[12] After this last line of the tercet, the camera drifts away from Sor Juana and concentrates on the Vicerine's grand entrance while soft, romantic music plays in the background. As Sor Juana declares, "If of the fiery beast the unleashed fury were pondered…", the object of her "fiery, beast-like passion" enters the room in a majestic blue gown. The music sets a sudden romantic tone to the scene, implying the meeting of two lovers. The next camera shot is a close-up of Sor Juana's face shadowed for an instant before she steps forward into a flood of light. Then the Vicerine steps into that same pool of light so that only the two women are illuminated. The look on Sor Juana's face is one of deep longing, as if staring into the soul of her lover without being able to touch her. As the two women come face to face, it is evident that they long to say more than they dare as they both inhale as if to continue the conversation. It is imperative that they do not, as there would indeed be grave consequences including loss of life should either party neglect to ponder the "unleashed fury" of the fiery beast. It is bad enough being woman and intellectual but to add Mexican-lesbian-nun infatuated with married-Spanish-royalty to the list of transgressions would certainly bring about action from the church. The viewer, nevertheless, can sense that the relationship between Sor Juana and the Vicerine is more than just friendship.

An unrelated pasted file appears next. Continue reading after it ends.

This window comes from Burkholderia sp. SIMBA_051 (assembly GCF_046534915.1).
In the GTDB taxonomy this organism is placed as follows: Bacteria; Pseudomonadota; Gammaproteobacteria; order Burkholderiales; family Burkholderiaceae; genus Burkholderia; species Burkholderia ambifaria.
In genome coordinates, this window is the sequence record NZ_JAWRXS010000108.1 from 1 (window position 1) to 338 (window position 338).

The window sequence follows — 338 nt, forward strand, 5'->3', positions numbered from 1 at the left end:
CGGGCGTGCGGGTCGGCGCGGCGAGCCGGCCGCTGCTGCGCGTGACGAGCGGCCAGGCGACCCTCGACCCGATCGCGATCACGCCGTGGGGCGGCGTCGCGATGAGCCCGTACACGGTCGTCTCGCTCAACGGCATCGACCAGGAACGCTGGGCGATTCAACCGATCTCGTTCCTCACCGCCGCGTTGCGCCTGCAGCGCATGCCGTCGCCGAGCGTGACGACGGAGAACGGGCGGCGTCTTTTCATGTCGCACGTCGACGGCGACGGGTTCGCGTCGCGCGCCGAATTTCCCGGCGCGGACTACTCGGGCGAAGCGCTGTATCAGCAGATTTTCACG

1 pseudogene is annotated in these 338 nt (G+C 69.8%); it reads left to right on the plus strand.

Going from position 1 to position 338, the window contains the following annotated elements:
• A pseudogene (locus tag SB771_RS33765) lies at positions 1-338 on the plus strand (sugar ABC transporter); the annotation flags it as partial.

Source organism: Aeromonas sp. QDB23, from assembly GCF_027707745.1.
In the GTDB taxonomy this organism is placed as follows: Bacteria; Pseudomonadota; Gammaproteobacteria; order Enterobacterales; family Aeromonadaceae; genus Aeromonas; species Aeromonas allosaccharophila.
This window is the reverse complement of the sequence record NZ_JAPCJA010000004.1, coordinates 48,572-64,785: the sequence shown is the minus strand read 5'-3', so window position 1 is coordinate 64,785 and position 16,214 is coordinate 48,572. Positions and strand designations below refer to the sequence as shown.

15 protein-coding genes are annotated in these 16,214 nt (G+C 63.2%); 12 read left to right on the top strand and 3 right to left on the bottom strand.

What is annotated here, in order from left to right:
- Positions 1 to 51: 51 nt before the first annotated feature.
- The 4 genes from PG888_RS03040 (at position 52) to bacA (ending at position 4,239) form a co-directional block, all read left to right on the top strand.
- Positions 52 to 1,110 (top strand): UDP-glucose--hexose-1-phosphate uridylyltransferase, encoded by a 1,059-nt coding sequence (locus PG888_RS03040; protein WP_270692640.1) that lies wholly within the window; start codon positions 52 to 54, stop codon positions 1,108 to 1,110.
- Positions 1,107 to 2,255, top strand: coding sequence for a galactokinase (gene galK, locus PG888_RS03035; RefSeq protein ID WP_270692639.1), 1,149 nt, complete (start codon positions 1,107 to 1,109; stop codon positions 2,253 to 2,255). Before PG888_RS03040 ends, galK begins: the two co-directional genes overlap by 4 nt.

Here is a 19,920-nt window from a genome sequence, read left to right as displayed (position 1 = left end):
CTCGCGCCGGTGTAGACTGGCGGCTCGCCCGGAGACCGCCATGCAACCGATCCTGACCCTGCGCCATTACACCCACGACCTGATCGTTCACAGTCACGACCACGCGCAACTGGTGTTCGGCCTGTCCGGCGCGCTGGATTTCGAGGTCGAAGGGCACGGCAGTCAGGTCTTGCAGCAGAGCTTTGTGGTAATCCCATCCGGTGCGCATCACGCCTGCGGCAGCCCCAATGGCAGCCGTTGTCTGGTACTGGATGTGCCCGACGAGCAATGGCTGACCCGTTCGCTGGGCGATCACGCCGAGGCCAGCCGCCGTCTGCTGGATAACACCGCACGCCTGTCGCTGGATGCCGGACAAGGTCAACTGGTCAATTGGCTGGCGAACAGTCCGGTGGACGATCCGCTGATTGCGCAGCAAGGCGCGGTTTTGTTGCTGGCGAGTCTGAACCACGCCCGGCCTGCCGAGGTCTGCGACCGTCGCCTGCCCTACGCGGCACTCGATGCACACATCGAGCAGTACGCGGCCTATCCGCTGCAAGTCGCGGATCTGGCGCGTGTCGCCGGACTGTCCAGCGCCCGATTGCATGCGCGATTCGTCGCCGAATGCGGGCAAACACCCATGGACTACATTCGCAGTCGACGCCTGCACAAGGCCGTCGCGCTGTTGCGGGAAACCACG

[13] The dramatic presentation of the extravagant headdress is accented by its exotic blue color in an environment of dull and neutral shades. The exchange of gifts also reinforces the idea of a courtship between the two women. Sor Juana writes poetry speaking of their love, while the Vicerine provides gifts customary of her royal upbringing. The headdress the Vicerine presents is made from quetzal feathers which come from Mexico's most treasured bird. The feathers of this sacred bird were extremely valuable and used as currency by the natives. When the Spaniards first landed in Mexico, they burnt down storehouses full of these feathers in search of gold. The headdress presented to Sor Juana represents the invaluable gift of a love for knowledge that she possesses. In trying to take that gift from her, the men are trying to silence the very pride and glory of 17th century Mexico, because they do not recognize the full value of what lies before them. The men do not recognize this precious gift because they are too concerned with preserving their status. When the first scholar in the scene comments that the feathers come from "our" bird, Bishop Fernandez is quick to remind him with a nod that the bird is a native of Mexico and is therefore beneath the native Spaniards, just as Sor Juana is less than they as a woman and a native Mexican. The bird's feathers, nevertheless, are still beautiful to behold, especially when one can hold them in the palm of his or her hands and manipulate them in a way that all can enjoy. In the same way, Sor Juana is treated as a commodity that only brings enjoyment when manipulated for the entertainment of the group.